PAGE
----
Sparring Center-Left divided ahead of deadline
By GIL HOFFMAN
Talks between representatives of the parties are expected to continue until Thursday's 10pm deadline.
Labor leader Shelly Yacimovich, Yesh Atid chairman Yair Lapid and former foreign
minister Tzipi Livni failed to make progress toward bringing their parties
together Wednesday on the eve of Thursday’s deadline for parties to submit their
lists of candidates to the Central Elections Committee.
representatives of the parties are expected to continue until Thursday’s 10 p.m.
deadline. But officials in all three parties expressed deep skepticism that the
negotiations would succeed.
“[Yacimovich and Lapid] invited me to join
their party, but I want to join forces in a real way, not just to get a job and
bring more mandates to a party,” Livni said at a Tel Aviv press conference.
“It’s still not too late. We can lead an alternative to the premiership in
several ways. My offer is still on the table for both of them and they know
where to find me.”
Livni revealed that in her talks with Yacimovich, she
insisted on a rotation for the premiership if their joint list won the election.
A similar demand by Livni prevented a national-unity government from being
formed when Prime Minister Binyamin Netanyahu formed the current coalition in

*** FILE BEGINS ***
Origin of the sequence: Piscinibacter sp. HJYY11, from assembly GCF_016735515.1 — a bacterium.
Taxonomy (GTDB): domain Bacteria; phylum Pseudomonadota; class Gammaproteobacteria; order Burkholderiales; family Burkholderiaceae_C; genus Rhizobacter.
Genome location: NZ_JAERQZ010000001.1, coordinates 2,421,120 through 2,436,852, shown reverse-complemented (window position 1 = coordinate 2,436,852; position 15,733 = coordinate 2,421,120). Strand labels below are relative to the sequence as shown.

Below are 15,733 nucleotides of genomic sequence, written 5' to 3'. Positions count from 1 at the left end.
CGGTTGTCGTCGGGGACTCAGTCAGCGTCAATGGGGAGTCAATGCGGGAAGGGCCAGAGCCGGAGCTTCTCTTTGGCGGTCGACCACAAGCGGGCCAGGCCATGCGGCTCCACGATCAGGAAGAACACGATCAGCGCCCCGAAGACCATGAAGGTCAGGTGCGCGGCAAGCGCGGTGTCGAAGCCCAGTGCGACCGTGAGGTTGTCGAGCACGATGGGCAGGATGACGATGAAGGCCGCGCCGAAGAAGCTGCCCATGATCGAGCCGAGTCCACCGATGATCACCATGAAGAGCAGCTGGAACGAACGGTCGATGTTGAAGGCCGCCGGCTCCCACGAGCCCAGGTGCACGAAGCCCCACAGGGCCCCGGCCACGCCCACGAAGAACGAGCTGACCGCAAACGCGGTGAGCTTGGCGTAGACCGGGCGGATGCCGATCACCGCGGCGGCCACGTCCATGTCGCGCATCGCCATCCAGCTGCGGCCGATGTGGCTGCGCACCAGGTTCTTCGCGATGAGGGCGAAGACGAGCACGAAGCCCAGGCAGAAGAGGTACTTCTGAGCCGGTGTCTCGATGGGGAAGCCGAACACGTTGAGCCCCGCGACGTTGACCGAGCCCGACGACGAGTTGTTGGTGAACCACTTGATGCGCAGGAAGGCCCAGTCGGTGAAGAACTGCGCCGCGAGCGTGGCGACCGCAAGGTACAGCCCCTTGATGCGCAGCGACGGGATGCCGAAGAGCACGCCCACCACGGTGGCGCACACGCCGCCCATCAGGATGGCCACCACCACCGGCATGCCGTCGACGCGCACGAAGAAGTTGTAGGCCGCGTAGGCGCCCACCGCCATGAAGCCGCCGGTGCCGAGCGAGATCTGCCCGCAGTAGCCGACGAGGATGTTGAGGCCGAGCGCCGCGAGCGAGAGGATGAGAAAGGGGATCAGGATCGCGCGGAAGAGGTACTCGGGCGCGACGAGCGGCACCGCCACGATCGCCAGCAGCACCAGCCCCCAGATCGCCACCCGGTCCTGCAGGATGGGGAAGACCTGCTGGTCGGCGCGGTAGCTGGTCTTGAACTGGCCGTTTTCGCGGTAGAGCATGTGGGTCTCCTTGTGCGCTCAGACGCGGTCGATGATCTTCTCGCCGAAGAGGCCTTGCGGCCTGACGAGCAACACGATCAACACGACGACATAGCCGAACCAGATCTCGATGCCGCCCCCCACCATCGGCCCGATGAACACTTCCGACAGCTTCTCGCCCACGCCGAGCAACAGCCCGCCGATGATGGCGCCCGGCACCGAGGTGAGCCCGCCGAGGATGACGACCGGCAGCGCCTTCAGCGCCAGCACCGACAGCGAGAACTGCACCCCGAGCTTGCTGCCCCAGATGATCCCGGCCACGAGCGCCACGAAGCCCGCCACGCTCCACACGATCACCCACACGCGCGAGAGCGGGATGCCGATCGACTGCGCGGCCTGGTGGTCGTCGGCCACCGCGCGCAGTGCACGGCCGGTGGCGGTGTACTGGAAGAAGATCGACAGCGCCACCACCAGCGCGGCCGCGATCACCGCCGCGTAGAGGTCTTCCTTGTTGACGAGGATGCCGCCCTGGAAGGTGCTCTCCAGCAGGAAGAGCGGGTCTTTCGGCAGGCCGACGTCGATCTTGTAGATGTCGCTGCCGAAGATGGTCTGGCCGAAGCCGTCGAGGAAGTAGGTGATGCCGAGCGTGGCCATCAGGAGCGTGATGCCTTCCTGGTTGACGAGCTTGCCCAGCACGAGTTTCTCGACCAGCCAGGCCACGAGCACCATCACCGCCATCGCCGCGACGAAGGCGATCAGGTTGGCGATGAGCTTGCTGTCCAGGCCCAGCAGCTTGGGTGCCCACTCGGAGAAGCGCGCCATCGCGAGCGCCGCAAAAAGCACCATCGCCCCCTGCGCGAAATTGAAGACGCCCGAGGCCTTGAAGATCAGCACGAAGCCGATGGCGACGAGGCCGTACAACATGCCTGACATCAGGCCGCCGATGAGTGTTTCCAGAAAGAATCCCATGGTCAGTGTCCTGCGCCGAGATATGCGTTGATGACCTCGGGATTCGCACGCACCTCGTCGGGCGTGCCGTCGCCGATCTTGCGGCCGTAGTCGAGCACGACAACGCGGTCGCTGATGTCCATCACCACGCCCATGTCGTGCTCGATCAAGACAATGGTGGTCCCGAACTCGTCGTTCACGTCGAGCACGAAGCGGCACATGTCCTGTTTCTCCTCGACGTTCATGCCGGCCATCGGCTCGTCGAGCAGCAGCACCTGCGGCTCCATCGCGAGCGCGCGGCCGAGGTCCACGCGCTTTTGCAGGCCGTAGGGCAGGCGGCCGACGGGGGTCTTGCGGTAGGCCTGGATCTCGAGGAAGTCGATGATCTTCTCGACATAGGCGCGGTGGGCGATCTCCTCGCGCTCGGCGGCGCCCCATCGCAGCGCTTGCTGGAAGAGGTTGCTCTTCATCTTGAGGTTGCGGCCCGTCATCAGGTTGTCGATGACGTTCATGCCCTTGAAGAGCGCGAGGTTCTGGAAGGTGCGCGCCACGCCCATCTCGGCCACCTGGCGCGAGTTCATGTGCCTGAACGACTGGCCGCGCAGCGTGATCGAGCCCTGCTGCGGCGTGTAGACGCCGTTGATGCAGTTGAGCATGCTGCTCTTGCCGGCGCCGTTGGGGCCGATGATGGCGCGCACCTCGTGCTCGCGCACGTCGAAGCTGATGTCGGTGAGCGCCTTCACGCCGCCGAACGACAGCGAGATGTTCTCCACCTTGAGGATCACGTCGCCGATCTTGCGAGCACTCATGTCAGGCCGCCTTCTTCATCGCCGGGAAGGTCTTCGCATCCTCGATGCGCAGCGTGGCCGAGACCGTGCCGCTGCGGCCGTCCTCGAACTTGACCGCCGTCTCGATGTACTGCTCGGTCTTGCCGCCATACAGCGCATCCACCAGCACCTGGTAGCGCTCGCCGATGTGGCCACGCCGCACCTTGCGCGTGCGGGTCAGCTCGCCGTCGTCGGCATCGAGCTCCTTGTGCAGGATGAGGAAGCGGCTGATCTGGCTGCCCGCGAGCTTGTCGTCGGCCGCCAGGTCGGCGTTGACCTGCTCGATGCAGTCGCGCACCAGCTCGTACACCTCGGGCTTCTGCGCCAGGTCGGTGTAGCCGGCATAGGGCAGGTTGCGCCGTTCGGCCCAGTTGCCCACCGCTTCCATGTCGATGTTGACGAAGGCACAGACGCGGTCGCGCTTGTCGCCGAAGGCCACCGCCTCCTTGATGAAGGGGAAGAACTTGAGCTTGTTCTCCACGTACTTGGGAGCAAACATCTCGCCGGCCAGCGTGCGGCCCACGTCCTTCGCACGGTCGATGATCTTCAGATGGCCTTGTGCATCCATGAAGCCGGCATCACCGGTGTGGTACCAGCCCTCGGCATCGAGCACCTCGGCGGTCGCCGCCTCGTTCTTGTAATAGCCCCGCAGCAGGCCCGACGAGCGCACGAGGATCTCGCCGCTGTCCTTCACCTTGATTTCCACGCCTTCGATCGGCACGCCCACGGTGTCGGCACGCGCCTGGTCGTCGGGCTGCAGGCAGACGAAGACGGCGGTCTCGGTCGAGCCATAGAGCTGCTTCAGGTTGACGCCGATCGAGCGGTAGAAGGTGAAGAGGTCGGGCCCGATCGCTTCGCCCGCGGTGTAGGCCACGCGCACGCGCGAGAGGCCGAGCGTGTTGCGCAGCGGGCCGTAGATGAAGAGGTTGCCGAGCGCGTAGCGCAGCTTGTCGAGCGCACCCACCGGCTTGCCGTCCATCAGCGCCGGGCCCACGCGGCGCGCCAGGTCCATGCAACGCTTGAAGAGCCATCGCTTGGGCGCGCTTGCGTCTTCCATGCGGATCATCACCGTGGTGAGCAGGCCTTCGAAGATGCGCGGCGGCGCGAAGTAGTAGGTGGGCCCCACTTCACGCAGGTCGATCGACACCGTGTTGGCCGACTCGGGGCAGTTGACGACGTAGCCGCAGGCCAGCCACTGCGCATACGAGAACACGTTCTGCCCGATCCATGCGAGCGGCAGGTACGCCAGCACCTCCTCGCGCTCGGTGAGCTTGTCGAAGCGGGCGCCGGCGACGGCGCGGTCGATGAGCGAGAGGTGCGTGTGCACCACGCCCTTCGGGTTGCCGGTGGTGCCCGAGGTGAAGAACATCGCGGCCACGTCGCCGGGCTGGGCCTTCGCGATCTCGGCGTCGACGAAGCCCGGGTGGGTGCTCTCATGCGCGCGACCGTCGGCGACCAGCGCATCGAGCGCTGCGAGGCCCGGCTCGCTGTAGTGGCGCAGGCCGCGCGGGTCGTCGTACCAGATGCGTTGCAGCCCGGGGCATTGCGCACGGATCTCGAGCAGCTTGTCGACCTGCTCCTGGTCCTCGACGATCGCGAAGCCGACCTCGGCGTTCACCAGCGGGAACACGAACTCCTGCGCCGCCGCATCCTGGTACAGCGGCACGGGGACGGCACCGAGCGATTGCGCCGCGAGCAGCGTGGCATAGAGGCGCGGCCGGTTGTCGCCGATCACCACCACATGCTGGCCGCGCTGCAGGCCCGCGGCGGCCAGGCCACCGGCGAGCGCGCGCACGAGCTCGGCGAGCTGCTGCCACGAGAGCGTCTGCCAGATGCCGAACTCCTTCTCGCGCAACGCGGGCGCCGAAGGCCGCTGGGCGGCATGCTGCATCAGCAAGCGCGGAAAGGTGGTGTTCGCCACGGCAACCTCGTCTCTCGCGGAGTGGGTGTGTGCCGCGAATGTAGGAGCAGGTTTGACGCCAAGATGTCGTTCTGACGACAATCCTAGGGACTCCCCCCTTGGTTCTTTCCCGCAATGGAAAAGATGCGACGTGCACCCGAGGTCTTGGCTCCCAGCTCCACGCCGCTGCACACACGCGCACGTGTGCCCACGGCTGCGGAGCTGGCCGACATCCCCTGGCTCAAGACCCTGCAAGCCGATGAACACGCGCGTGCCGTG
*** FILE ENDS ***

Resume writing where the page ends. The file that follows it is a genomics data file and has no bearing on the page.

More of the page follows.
“From Shelly Yacimovich I got three nos: no to an official
merger, no to adding additional people, no to a rotation,” Livni said. “From
Yair Lapid, to whom I proposed only a combined list, I got one big
Yacimovich said Wednesday that her offer to Livni to join Labor
still stands. Labor postponed by a day its central committee meeting that had
been scheduled to take place Wednesday in case a joint list was formed that
“Twenty-four hours are left to submit candidate
lists,” Yacimovich told Channel 10.
“As far as I’m concerned, until the
last minute Livni can respond to my offer and join us.”
reported on Wednesday that Labor’s decision to postpone its convention to
Thursday was made in order to give more time to ongoing discussions about the
possible formation of a Left- Center bloc.
Yacimovich said a rotation was
not an option, because Labor is a democratically elected party.
whose party already submitted its candidate list to the Central Elections
Committee, blasted Livni, saying that her image had been irrevocably harmed by
her attempts to rob the coffers of Kadima when she drafted seven MKs from her
Channel 1 reported that The Tzipi Livni Party’s top five
candidates would be Livni, former Labor leader Amram Mitzna, Israel Space Agency
head Yitzhak Ben-Yisrael, former Tel Aviv Police District Commander David Tzur
and MK Meir Sheetrit. Former minister Rabbi Michael Melchior would be eighth on
the list according to the report.
A Dialog poll broadcast Wednesday on
Channel 10 found that if elections were held now, Labor would win 20 seats, The
Tzipi Livni Party nine and Yesh Atid seven.
Their combined total was less
than the 37 seats predicted for the Likud-Yisrael Beytenu joint list.